Jesus, the master servant, orders his subordinate servants to minister just like him (Matt. 20:25-28; 23:11-12; Mark 10:43, 44; Luke 22:26-27; John 13:1-20). That means Christ’s disciples, who would be given the Holy Spirit, would be empowered as apostles to lay the foundation for the New Testament people of God. Being ministering servants they had Christ’s delegated mandate and authority, and indeed were to administer their positions first and foremost as servants to the Lord (1 Cor. 4:1-2; Tit. 1:7). After Christ’s death and resurrection this rag tag group of class-inferior men was elevated to a remarkably high and lofty position in the eternal body of Christ. Nevertheless, they and all those who immediately followed in their footsteps had the mind of Christ in them. That is, since Jesus set aside his rightful place as God and lived for others as the Servant of servants (Phil. 2:3-7) they did too. If he did, and they did, so should we.
In the New Testament the term that most frequently classifies one in the role of oversight and administrative rule in church government, is not “pastor.” For that noun is used only once, in Ephesians 4:11 and the verbal form “to shepherd” is used in Acts 20:28 and 1 Peter 5:2. The overwhelmingly most popular terms for this role are the doulos-slave or diakonos-servant. The person in this position is a serving minister. However, the challenge we have today is the word minister tends to pack baggage that escapes the lowly, humble service role of a slave. Perhaps the pastor should be labeled slave or steward-slave? Yet again, he is a slave to Christ and of God, who sacrificially serves others (John 10:11, 15; cp. Luke 10:34, 35). Other slave-disciples are not masters, even over the specially called and ordained minister, the supervisory servant of God’s household.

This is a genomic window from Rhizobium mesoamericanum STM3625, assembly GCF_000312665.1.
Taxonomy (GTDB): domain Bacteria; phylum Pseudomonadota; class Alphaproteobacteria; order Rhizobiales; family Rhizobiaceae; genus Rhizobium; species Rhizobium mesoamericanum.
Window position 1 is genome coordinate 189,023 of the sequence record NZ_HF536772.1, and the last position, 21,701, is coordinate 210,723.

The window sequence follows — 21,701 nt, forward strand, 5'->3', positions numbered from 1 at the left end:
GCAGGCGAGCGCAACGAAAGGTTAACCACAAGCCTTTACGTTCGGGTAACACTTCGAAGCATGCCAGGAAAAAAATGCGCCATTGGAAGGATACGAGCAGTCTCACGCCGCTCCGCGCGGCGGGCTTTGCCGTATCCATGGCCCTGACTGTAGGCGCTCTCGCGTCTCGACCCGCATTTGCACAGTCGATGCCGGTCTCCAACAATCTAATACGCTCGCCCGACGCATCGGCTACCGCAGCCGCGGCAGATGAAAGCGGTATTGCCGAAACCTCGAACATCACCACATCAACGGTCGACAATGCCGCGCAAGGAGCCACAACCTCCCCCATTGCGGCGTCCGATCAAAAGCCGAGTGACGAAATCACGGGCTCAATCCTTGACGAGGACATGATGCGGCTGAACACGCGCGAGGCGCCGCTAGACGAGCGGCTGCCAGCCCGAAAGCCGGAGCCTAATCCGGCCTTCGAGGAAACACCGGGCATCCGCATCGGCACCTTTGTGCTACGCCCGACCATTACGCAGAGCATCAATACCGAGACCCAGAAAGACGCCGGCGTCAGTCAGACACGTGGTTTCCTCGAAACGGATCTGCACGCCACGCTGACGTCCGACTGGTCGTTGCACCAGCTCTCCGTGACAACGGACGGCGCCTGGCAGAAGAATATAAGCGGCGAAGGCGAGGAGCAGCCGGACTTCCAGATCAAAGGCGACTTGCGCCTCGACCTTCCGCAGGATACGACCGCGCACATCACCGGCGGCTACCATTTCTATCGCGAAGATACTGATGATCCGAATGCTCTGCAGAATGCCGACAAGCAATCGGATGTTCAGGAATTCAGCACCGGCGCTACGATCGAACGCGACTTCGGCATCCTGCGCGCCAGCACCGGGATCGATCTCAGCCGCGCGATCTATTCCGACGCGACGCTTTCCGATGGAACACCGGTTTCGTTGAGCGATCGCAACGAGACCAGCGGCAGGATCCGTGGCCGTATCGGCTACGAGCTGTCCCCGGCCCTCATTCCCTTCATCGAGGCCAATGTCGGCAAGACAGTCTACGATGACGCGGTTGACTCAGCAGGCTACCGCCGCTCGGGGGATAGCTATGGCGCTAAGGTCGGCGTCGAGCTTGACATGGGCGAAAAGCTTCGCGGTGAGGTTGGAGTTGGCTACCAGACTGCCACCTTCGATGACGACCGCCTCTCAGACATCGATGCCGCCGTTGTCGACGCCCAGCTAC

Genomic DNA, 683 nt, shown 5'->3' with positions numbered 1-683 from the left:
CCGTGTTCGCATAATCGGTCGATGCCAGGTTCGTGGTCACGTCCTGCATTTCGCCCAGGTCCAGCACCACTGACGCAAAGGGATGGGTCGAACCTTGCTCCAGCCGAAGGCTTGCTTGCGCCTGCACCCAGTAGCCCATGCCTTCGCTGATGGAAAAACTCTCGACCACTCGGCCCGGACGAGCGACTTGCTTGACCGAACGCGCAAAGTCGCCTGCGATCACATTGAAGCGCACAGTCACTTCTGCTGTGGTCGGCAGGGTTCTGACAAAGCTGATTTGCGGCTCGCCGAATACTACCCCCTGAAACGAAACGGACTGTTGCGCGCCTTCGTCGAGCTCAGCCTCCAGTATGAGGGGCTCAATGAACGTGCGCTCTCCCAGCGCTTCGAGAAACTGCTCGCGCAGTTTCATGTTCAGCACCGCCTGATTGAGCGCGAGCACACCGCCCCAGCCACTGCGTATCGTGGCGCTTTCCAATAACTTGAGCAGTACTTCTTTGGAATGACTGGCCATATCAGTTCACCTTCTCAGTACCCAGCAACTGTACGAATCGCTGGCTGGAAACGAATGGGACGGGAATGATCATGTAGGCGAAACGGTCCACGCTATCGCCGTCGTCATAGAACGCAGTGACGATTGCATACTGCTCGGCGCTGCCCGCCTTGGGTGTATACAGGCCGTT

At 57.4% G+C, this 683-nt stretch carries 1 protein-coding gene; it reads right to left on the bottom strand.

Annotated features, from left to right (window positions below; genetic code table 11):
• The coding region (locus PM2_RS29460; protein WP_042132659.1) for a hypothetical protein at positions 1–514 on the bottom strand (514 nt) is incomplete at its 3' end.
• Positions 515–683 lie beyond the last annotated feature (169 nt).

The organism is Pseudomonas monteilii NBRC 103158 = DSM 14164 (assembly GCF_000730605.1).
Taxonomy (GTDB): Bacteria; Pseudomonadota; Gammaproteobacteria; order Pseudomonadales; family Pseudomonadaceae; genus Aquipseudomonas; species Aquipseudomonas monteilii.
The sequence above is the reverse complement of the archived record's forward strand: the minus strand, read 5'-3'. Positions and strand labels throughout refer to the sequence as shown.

The identities given to the apostles, elders and pastors in the New Testament fully illustrate this. They are all classified as doulos-slaves or diakonos-servants that do specific ministries (Acts 6:4; 2 Cor. 3:3). Peter, James, John, and Jude are doulos-slaves of God and the Lord Jesus Christ (2 Pet. 1:1; James 1:1; Rev. 1:1; Jude 1:1). Paul uses doulos-slave and diakonos-servant at least as often as the title apostle. This is because more than anything else he is called to serve God, the saints (Rom. 15:25; 2 Cor. 8:19), and even Gentile unbelievers. He is a doulos-slave (Rom. 1:1; Gal. 1:10, Phil. 1:1; Ti. 1:1) and a diakonos-servant (Eph. 3:7; Col. 1:23, 25). At his conversion, God abruptly called and appointed Paul to be God’s huperete-servant (attendant, assistant who carries out the explicit orders of his master) of the Gospel of Christ to the Gentiles (Acts 26:16-18). Paul identifies what he does service or ministry (Acts 20:24, Rom. 11:13, 2 Cor. 3:1-6; 4:1-2, and 1 Tim. 1:12). Luke later says that he received his information for the Gospel record he wrote from the eyewitnesses and huperete-servants of God’s Word (Luke 1:1-2).
These apostles were not the only slaves or servants. Paul’s young protégé and fellow servant Mark, author of the Gospel, was useful for diakonos-service (2 Tim. 4:11), as was Paul’s son in the faith, Timothy (1 Tim. 4:6; 2 Tim. 4:5). Phoebe, a godly woman and friend of Paul’s was a kind of servant (Rom. 16:1-2). Other men, often recognized as church planters or pastors were diakonos-servants, commonly translated ministers: Archippus (Col. 4:17), Epaphras (Col. 1:7), and Tychicus (Eph. 6:21; Col. 4:7).
The ways in which God’s slaves or servants minister vary. They are to serve as slaves to God (2 Cor. 6:4; Tit. 1:1, 7) and of Christ (Phil. 1:1; 2 Tim. 2:24). These ministers must understand along with others that their lives and ministries are living sacrifices to God (2 Sam. 24:24; Acts 20:24; 21:13; Phil 2:7; 3;7-8; 2 Tim. 4:6). Through love they serve one another like a doulos-slave (Gal. 5:13), using whatever gift(s) God gives in order to doulos-serve one another (1 Pet. 4:10). The Corinthian church, fellow-saints and servants with Paul, did this when they ministered to the saints in Jerusalem through their financial gifts (2 Cor. 9:1, 2, 11, 12).